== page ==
Divorce more damaging to one’s health immediately after split than realized

COPENHAGEN — Divorce, no matter the reason, is a stressful and painful experience for most people end a marriage. Now, a study out of Denmark warns splitting up is even worse for a person’s physical and mental health than previously realized. That’s especially the case the nastier a divorce is for a couple.

The study, which measures effects on well-being immediately after divorce, is the first to show that higher conflict levels predict worse mental health, regardless of other factors. Previous research shines light on the negative impacts of going through a messy divorce. But this latest research, published in the journal Frontiers in Psychology, is the first to examine health impacts immediately after a divorce.

Conducted by scientists at the University of Copenhagen, that the mental and physical health of recent divorcees was worse than other people’s and that higher levels of conflict predicted worse mental health, regardless of other factors. They found that understanding the effects could assist medics in designing interventions that help divorcees to get back on their feet and avoid long-term repercussions.

Impacts of a tough divorce felt immediately after split occurs

Divorce is often a protracted process, with many countries requiring a separation period before couples can apply. But scientists say that a long separation may allow psychological wounds to heal and assessing divorcees after such a period may underestimate their impact.

“Previous studies have not investigated the effects of divorce without extensive separation periods occurring before the divorce,” says co-author Professor Gert Hald, of the University of Copenhagen, in a statement. “We were able to study divorcees who had been granted a so-called ‘immediate’ divorce in Denmark and on average, these divorcees obtained a divorce within five days of filing for it.”

That allowed Hald and his team to obtain “real-time” data on 1,856 very recent divorcees, who completed questionnaires about their background, health and their divorce. Unsurprisingly, the study shows that a recent divorce takes an emotional and physical toll.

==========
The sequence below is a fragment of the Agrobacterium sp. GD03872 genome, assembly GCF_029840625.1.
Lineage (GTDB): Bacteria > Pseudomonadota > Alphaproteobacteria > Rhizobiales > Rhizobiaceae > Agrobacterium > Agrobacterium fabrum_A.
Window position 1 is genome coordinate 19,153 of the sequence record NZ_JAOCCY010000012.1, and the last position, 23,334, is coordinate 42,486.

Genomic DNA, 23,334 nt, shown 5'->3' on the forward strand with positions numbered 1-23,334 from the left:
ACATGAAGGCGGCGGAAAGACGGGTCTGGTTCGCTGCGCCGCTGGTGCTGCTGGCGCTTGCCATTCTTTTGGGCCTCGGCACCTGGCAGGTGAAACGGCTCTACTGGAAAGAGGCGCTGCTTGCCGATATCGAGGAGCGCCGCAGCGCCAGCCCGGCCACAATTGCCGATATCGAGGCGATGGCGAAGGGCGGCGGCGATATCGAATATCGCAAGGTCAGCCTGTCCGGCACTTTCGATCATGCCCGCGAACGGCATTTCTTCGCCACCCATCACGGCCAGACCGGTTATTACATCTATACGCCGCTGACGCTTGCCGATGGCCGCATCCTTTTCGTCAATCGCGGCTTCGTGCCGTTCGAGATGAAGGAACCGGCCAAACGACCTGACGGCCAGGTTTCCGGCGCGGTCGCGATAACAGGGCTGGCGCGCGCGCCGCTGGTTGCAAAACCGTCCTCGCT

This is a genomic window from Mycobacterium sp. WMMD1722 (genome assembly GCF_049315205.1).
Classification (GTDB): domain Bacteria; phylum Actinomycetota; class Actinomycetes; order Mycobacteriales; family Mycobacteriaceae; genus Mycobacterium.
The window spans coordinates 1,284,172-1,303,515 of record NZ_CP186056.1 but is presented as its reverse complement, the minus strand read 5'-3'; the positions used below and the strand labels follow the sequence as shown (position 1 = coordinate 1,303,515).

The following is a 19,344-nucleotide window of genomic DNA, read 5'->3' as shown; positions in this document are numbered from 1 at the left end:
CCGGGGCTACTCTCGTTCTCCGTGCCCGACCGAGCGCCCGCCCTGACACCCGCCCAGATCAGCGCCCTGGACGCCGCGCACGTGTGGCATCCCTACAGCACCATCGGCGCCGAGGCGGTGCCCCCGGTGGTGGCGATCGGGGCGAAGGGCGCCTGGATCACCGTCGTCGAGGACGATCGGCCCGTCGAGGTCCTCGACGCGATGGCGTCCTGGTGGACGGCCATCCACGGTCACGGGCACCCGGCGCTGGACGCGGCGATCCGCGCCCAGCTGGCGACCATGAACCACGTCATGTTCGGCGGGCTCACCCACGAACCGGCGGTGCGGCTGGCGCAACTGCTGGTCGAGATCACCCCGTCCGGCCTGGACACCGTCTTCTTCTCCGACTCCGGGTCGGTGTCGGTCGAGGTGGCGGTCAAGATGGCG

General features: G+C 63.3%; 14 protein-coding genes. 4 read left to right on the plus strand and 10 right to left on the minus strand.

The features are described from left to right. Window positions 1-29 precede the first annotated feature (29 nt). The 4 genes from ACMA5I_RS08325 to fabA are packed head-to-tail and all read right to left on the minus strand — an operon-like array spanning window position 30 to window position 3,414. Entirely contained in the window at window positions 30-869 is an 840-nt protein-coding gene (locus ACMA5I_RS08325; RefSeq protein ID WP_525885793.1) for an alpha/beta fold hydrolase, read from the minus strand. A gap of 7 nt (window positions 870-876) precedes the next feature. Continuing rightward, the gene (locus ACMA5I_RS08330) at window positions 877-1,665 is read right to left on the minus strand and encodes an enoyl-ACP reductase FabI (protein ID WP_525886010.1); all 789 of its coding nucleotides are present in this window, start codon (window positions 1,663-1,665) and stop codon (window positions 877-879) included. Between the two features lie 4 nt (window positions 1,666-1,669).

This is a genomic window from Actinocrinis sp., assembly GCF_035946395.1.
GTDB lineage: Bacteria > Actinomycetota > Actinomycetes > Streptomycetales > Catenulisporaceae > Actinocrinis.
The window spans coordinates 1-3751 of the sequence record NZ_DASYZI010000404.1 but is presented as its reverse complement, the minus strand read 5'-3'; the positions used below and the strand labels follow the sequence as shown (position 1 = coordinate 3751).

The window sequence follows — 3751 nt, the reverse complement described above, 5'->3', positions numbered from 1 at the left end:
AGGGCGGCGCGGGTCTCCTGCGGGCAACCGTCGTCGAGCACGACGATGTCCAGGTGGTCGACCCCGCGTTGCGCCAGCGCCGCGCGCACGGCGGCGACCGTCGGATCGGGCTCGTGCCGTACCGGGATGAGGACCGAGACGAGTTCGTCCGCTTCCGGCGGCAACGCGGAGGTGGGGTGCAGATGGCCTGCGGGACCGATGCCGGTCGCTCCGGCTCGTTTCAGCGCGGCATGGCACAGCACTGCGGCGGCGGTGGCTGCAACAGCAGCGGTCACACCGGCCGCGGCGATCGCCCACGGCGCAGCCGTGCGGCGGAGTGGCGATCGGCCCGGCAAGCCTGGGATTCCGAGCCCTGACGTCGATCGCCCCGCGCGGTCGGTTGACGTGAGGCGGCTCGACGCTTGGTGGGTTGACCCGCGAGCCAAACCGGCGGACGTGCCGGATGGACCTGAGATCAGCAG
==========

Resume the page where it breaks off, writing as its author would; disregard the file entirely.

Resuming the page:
“The mental and physical health of divorcees was significantly worse than the comparative background population immediately following divorce,” says co-author Dr. Soren Sander.

However, the researchers point to some interesting trends from the data.

For example, among men, earning more and being younger predicts better physical health. Similarly, having more children, a new partner and even more previous divorces is associated with better mental health.

Among women, earning more money, having a new partner and fewer previous divorces is linked to better physical health. Initiating the divorce and having a new partner can predict better mental health.

However, one factor has a big influence on the divorcees: conflict. “Across gender, higher levels of divorce conflict were found to predict worse mental health, even when accounting for other socio-demographic variables and divorce characteristics,” says Dr. Sander.

Interventions could help reduce the toll

The research team says that their findings indicate that targeted interventions early during the process may be key to helping people to navigate a messy divorce with their health intact.

“We need evidence-based interventions that can help divorcees immediately following divorce,” notes Haid. “These might include face-to-face or digital interventions that are designed to reduce the specific adverse mental and physical health effects of divorce. Not only would this be beneficial for divorcees, but it could also save money by countering the negative impacts of divorce on workplace productivity, sick days, doctor visits and use of health care facilities.”

In another recent study, the researchers developed an online digital solution called “Cooperation After Divorce” that helps divorcees to reduce negative mental and physical health effects. Hald says that the results of the latest study will help them to refine such approaches in the future.

SWNS writer Stephen Beech contributed to this report.